SCIENTIFIC ARTICLE OF THE MONTH
Going digital: a narrative overview of the effects, quality and utility of mobile apps in chronic disease self-management
Smartphone health applications (apps) are being increasingly used to assist patients in chronic diseaseself-management. The effects of such apps on patient outcomes are uncertain, as are design features that maximise usabilityand efficacy, and the best ethods for evaluating app quality and utility.
The headroom approach to medical device development relies on the estimation of a value-based price ceiling at different stages of the development cycle. Such price-ceilings delineate the commercial opportunities for new products in many healthcare systems. We apply a simple model to obtain critical business information as the product proceeds along a development pathway, and indicate some future directions for the development of the approach.
Patient Heterogeneity in Health Economic Decision Models for Chronic Obstructive Pulmonary Disease: Are Current Models Suitable to Evaluate Personalized Medicine?
How suitable are current chronic obstructive pulmonary disease (COPD) cost-effectiveness models to evaluate personalized treatment options for COPD by exploring the type of heterogeneity included in current models and by validating outcomes for subgroups of patients?
The aim of this paper is to describe the approach we used during the HANDOVER Project to develop a multicentre, multinational research project for studying transitions of patient care while creating a community of practice for the researchers.
Barriers and facilitators to shared decision-making in hospitals from policy to practice: a systematic review
Involving patients in their healthcare using shared decision-making (SDM) is promoted through policy and research, yet its implementation in routine practice remains slow. Research into SDM has stemmed from primary and secondary care contexts, and research into the implementation of SDM in tertiary care settings has not been systematically reviewed. Furthermore, perspectives on SDM beyond those of patients and their treating clinicians may add insights into the implementation of SDM. This systematic review aimed to review literature exploring barriers and facilitators to implementing SDM in hospital settings from multiple stakeholder perspectives.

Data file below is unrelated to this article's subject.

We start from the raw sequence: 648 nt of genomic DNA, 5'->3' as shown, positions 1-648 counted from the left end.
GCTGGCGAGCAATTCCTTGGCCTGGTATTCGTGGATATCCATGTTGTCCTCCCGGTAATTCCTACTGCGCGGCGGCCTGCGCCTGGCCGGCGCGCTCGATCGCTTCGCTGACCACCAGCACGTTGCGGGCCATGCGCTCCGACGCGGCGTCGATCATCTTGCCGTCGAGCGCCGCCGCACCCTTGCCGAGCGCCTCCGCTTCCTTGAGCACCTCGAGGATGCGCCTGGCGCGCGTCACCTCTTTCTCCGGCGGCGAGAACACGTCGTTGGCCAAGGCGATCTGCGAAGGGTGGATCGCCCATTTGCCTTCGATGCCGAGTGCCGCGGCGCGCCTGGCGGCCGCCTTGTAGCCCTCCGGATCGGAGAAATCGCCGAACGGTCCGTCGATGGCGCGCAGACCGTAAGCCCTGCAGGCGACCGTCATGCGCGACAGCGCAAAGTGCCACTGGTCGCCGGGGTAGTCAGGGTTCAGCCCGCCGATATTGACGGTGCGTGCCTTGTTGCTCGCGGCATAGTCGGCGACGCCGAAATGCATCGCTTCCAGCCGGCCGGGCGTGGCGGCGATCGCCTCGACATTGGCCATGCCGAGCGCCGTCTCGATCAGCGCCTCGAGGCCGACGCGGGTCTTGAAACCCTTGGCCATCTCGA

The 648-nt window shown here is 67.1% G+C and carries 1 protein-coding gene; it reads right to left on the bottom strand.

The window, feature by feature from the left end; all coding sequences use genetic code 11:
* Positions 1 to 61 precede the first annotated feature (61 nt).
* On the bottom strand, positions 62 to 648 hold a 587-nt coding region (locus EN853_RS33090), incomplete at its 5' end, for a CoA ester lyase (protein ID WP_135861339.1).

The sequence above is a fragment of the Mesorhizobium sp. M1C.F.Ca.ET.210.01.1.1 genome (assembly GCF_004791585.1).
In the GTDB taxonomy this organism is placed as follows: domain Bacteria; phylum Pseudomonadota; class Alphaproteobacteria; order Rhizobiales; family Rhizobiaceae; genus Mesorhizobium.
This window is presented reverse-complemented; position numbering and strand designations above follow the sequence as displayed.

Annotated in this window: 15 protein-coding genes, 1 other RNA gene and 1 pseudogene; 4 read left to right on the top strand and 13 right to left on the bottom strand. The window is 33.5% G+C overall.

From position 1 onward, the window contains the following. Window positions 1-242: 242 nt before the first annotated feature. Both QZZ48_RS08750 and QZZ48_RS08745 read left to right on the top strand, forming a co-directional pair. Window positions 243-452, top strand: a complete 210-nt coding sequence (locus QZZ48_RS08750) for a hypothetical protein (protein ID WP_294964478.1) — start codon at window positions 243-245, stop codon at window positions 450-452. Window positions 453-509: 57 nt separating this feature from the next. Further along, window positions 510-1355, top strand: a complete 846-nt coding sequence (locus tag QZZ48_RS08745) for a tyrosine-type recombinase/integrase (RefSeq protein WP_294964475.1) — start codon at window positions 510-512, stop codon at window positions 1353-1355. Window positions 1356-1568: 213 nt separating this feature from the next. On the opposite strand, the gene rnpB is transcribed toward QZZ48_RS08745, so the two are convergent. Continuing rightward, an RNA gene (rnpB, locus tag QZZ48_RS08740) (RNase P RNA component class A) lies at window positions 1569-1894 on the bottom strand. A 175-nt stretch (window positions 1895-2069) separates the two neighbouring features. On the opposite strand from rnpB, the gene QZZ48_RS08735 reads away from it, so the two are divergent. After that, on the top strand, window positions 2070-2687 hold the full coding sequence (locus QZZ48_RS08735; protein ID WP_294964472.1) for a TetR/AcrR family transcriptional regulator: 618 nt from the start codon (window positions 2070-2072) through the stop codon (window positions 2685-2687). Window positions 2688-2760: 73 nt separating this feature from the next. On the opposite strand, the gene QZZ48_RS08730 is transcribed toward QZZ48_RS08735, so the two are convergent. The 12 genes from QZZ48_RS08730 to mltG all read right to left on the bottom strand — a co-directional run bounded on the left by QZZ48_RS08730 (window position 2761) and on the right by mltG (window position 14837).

Designing Shared Decision-Making Interventions for Dissemination and Sustainment: Can Implementation Science Help Translate Shared Decision Making Into Routine Practice?
Shared decision-making (SDM) is not widely practiced in routine care due to a variety of organizational, provider, patient, and contextual factors. This article explores how implementation science—which encourages attention to the multilevel contextual factors that influence the adoption, implementation, and sustainment of health care practices—can provide useful insights for increasing SDM use in routine practice. We engaged with stakeholders representing different organizations and geographic locations over three phases.
Many healthcare interventions are complex, consisting of multiple, possibly interacting, components. Several methodological articles addressing complex interventions in the meta-analytical context have been published. We hereby provide an overview of methods used to evaluate the effects of complex interventions with meta-analytical models. We summarized the methodology, highlighted new developments, and described the benefits, drawbacks, and potential challenges of each identified method.
Many individuals take multiple prescribed and unprescribed medications, also known as polypharmacy, which can be problematic. Improving medication self-management is important; however, most medication management frameworks focus on adherence and limit the integration of the core components of self-management. Therefore, the objective of this scoping review was to identify what is reported in the literature on medication management frameworks or models within the context of self-management.
Organizational- and system-level characteristics that influence implementation of shared decision-making and strategies to address them — a scoping review
Shared decision-making (SDM) is poorly implemented in routine care, despite being promoted by health policies. No reviews have solely focused on an in-depth synthesis of the literature around organizational and system-level characteristics (i.e., characteristics of healthcare organizations and of healthcare systems) that may affect SDM implementation. A synthesis would allow exploration of interventions to address these characteristics. The study aim was to compile a comprehensive overview of organizational- and system-level characteristics that are likely to influence the implementation of SDM, and to describe strategies to address those characteristics described in the literature.
The TO-REACH project addressed what the key priority areas are where European health systems can learn from each other and how we can improve their ability to do so. This brief is one of a pair of policy briefs and looks at the how – that is, how health systems can learn from each other. It also looks at what determines success and failure in the transfer of service and policy innovations and in scale-up.